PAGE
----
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Guest Author | 02/05/2024 | Outdoor Recreation

Butterflies and Wildflowers

The Willamette Valley is widely known for its wine country and agriculture. As an unfortunate circumstance of urban sprawl and growing agricultural industries, the natural oak savannah habitat for endangered species in the area has drastically decreased. Much of the valley floor has been developed into communities, vineyards, grass seed, fruit, and vegetable farms, leaving only select areas with habitat for the endangered Erigeron decumbens, or the "Willamette daisy," and Lupinus sulphureus, or the "Kincaid's lupine."

The endangered Fender's Blue Butterfly is host specific to the Kincaid's lupine, a threatened species of purple flowering plant from the legume family that makes for an ecologically rare and unique microcosm for observation.

Thought to be extinct from 1940 until the 1980s, biologists discovered a few remaining populations in the valley. The Fender's Blue prefers native upland prairies with Kincaid's lupine being it's primary host plant for the larval stage. Adults deposit eggs on this rare sub-species of the common sulphur lupine in the spring. After emerging and feeding, the larva overwinters in the root system, until the next spring when it emerges to feed again and enter it's metamorphosis. Its adult life is less than three weeks long. Much of their lifespan is spent in the larval and pupal stages.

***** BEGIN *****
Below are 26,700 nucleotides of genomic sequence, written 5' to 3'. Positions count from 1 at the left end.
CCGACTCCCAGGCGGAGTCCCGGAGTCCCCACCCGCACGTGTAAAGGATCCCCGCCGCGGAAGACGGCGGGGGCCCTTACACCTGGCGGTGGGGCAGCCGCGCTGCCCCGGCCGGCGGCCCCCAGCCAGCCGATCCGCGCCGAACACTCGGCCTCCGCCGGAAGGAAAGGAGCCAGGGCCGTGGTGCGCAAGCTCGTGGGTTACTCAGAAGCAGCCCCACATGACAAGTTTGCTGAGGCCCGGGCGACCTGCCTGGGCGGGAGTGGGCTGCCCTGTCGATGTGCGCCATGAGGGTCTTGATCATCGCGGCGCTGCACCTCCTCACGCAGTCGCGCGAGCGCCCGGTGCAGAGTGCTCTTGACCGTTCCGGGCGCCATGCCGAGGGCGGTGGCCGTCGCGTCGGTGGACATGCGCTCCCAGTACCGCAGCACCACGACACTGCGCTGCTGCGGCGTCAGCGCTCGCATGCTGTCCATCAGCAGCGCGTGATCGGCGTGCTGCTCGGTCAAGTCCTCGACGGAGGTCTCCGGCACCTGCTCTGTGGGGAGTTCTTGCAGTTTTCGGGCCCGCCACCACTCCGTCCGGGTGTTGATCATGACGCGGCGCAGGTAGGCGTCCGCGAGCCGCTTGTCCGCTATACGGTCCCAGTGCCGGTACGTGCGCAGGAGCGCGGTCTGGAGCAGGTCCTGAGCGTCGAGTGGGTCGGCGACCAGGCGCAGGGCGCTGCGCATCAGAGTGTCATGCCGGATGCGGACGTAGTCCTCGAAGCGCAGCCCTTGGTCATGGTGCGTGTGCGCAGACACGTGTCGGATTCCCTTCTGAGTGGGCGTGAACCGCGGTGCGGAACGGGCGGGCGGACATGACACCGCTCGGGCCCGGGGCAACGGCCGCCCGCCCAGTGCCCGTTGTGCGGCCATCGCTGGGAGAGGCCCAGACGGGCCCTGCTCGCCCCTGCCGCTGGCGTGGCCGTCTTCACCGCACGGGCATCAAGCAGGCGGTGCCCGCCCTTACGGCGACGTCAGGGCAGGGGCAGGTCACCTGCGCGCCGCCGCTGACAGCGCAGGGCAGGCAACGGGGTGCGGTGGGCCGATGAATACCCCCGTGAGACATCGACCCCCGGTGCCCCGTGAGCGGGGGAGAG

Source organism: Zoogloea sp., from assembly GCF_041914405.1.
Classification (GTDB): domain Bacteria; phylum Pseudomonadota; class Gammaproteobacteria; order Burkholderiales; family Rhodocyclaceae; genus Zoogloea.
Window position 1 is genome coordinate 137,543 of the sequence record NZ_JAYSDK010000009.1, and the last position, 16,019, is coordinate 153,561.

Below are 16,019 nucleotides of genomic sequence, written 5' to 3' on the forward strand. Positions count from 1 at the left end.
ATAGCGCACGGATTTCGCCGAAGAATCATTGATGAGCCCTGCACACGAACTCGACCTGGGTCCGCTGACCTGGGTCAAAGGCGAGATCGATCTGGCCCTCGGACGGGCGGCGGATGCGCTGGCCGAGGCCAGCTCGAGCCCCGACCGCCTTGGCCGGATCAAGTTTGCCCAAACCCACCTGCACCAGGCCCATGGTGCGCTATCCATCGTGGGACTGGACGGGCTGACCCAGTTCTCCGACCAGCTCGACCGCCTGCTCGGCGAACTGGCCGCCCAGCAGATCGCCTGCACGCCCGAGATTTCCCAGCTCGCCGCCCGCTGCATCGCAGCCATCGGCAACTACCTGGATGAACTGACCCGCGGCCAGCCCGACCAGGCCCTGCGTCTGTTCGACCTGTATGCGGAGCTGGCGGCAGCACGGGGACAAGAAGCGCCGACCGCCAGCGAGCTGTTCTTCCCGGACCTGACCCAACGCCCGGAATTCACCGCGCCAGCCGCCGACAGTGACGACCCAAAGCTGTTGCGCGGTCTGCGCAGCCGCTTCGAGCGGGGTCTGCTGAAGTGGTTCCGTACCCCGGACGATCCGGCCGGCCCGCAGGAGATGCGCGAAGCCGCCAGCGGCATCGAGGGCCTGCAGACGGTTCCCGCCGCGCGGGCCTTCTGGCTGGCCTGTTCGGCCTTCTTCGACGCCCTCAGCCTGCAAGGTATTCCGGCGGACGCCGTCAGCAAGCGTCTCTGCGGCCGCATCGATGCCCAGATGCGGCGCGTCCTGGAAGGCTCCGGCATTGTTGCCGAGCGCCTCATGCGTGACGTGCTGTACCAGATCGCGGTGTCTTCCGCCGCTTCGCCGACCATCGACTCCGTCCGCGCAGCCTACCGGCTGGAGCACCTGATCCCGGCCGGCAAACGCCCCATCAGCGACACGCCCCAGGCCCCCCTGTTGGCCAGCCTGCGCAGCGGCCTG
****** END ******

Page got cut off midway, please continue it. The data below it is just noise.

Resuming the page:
The largest known population exists on Baskett Slough's Basett Butte, and mid-May to early June is your best bet to catch a glimpse of their brief period of flight.

In 2014, the Fender's Blue was reintroduced to the William L. Finley National Wildlife Refuge and its native range is now estimated to be extended from Portland to Eugene, making the heart of the valley a sanctuary for the species. If you'd like to help volunteer with habitat restoration projects, you can contact the Institute for Applied Ecology.

Article by Randall Bonner. Keep up with Corvallis news, events and happenings by signing up for our email newsletter.

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